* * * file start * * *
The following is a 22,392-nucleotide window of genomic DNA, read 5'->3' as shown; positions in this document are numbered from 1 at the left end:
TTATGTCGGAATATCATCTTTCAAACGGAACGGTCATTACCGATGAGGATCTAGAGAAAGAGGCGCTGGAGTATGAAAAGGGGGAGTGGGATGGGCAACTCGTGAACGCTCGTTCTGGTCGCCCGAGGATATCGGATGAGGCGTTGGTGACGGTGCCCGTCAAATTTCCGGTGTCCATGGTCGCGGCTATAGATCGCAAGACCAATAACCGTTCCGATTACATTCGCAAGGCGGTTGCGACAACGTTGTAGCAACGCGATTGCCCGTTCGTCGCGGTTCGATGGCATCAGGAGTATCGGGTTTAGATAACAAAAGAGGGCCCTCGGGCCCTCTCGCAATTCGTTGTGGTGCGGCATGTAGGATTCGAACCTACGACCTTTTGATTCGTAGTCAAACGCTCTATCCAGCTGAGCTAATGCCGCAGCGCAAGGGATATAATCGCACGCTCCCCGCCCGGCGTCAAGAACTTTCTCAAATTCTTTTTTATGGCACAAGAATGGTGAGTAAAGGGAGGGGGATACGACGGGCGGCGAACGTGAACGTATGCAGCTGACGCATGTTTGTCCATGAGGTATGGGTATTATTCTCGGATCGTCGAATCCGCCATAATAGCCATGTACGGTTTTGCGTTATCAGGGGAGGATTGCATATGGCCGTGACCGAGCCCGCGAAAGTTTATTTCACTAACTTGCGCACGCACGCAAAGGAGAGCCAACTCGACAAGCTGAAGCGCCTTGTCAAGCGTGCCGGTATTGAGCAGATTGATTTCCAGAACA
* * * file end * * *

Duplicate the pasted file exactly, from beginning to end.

The following is a 22,392-nucleotide window of genomic DNA, read 5'->3' as shown; positions in this document are numbered from 1 at the left end:
TTATGTCGGAATATCATCTTTCAAACGGAACGGTCATTACCGATGAGGATCTAGAGAAAGAGGCGCTGGAGTATGAAAAGGGGGAGTGGGATGGGCAACTCGTGAACGCTCGTTCTGGTCGCCCGAGGATATCGGATGAGGCGTTGGTGACGGTGCCCGTCAAATTTCCGGTGTCCATGGTCGCGGCTATAGATCGCAAGACCAATAACCGTTCCGATTACATTCGCAAGGCGGTTGCGACAACGTTGTAGCAACGCGATTGCCCGTTCGTCGCGGTTCGATGGCATCAGGAGTATCGGGTTTAGATAACAAAAGAGGGCCCTCGGGCCCTCTCGCAATTCGTTGTGGTGCGGCATGTAGGATTCGAACCTACGACCTTTTGATTCGTAGTCAAACGCTCTATCCAGCTGAGCTAATGCCGCAGCGCAAGGGATATAATCGCACGCTCCCCGCCCGGCGTCAAGAACTTTCTCAAATTCTTTTTTATGGCACAAGAATGGTGAGTAAAGGGAGGGGGATACGACGGGCGGCGAACGTGAACGTATGCAGCTGACGCATGTTTGTCCATGAGGTATGGGTATTATTCTCGGATCGTCGAATCCGCCATAATAGCCATGTACGGTTTTGCGTTATCAGGGGAGGATTGCATATGGCCGTGACCGAGCCCGCGAAAGTTTATTTCACTAACTTGCGCACGCACGCAAAGGAGAGCCAACTCGACAAGCTGAAGCGCCTTGTCAAGCGTGCCGGTATTGAGCAGATTGATTTCCAGAACA